Not that these men would ever admit it, but they’d always had nightmares about crosses. Ever since that first time they were walking on the road with their parents, and Dad had said, “Don’t look up, Son.” But they did anyway. And ever since then, they’d had nightmares about crosses.

Were they next?

Never had a weekend been so frustrating.

Everything had been going so perfectly. That Sunday, Jesus had come into Jerusalem like a conqueror. It would have only been a matter of time before He could gather to Himself an army of followers, win over the allegiance of the people, and take back Jerusalem, then Judea, then the rest of the Holy Land, from the Romans.

But He was arrested at midnight. Put on trial at 2:00 a.m. By 9:00 a.m., He’s carrying the cross. By 3:00 p.m., He’s dead. Three years of their lives wasted. So many hopes up in smoke.

Huddled indoors, they wondered what God could possibly have been accomplishing through this season of sadness, confusion, fear, and frustration.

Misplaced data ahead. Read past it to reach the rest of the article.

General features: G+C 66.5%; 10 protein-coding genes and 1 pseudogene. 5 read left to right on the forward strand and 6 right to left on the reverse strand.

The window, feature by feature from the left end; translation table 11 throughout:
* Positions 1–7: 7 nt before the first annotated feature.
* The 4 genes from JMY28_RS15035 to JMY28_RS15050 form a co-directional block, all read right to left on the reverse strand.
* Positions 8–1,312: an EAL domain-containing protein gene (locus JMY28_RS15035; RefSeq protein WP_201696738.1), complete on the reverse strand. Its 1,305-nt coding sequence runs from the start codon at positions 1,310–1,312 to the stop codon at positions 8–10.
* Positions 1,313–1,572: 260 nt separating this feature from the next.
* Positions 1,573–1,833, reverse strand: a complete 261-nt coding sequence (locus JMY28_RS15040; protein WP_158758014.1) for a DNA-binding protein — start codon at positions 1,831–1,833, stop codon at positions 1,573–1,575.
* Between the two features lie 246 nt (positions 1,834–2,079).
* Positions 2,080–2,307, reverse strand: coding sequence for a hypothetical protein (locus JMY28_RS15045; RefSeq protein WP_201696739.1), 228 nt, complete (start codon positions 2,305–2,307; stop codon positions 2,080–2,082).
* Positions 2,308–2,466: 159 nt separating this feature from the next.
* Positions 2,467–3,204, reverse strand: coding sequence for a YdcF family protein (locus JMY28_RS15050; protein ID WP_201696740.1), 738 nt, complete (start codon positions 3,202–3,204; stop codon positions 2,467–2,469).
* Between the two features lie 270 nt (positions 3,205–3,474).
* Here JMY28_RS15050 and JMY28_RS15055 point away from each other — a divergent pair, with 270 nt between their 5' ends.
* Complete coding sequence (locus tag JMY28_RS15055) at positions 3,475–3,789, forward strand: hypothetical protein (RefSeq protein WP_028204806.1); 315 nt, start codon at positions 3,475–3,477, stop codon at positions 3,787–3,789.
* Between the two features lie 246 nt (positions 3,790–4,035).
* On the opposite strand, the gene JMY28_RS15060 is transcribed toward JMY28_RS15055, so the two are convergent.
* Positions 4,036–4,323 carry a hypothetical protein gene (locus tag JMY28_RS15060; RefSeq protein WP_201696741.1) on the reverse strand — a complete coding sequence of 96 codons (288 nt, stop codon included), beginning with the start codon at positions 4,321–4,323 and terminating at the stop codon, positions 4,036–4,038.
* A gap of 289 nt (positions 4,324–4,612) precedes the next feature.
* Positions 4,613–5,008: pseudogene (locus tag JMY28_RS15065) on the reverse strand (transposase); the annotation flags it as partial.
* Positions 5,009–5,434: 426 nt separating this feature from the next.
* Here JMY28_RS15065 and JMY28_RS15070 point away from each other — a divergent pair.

We get only a half-verse to describe what the disciples were doing on that sad and scary Saturday:

“On the Sabbath they rested according to the commandment” (Luke 23:56b).

The point of the Sabbath was to rest and worship. But how could the disciples rest and worship during a time which was so sad, confusing, scary, and frustrating?

Honestly, we don’t know how they could. Not after what they had just been through. But, this side of the Resurrection, we do know why they should. From our perch in history, we are able to confirm that God was very much at work.

Fast-forward to today, when the world as we know it seems turned upside-down.

While the medical community scrambles to treat each new case of COVID-19, many of us try to prevent the spread by lockdowns and quarantines. We are all in this room of Waiting. This Easter, the end of the chaos and confusion is nowhere in sight.

What did the followers of Jesus do while they were in a similar place of waiting? Although deeply troubled, they trusted God at least enough to obey the command He had given for that particular day—to rest.

The verses that describe that first Easter are peppered with pained phrases like “we had hoped” (Luke 24:21), and words like “nonsense” (Luke 24:11) and “wondering” (Luke 24:4) and more “wondering” (Luke 24:12). Yet they obeyed God’s command and rested.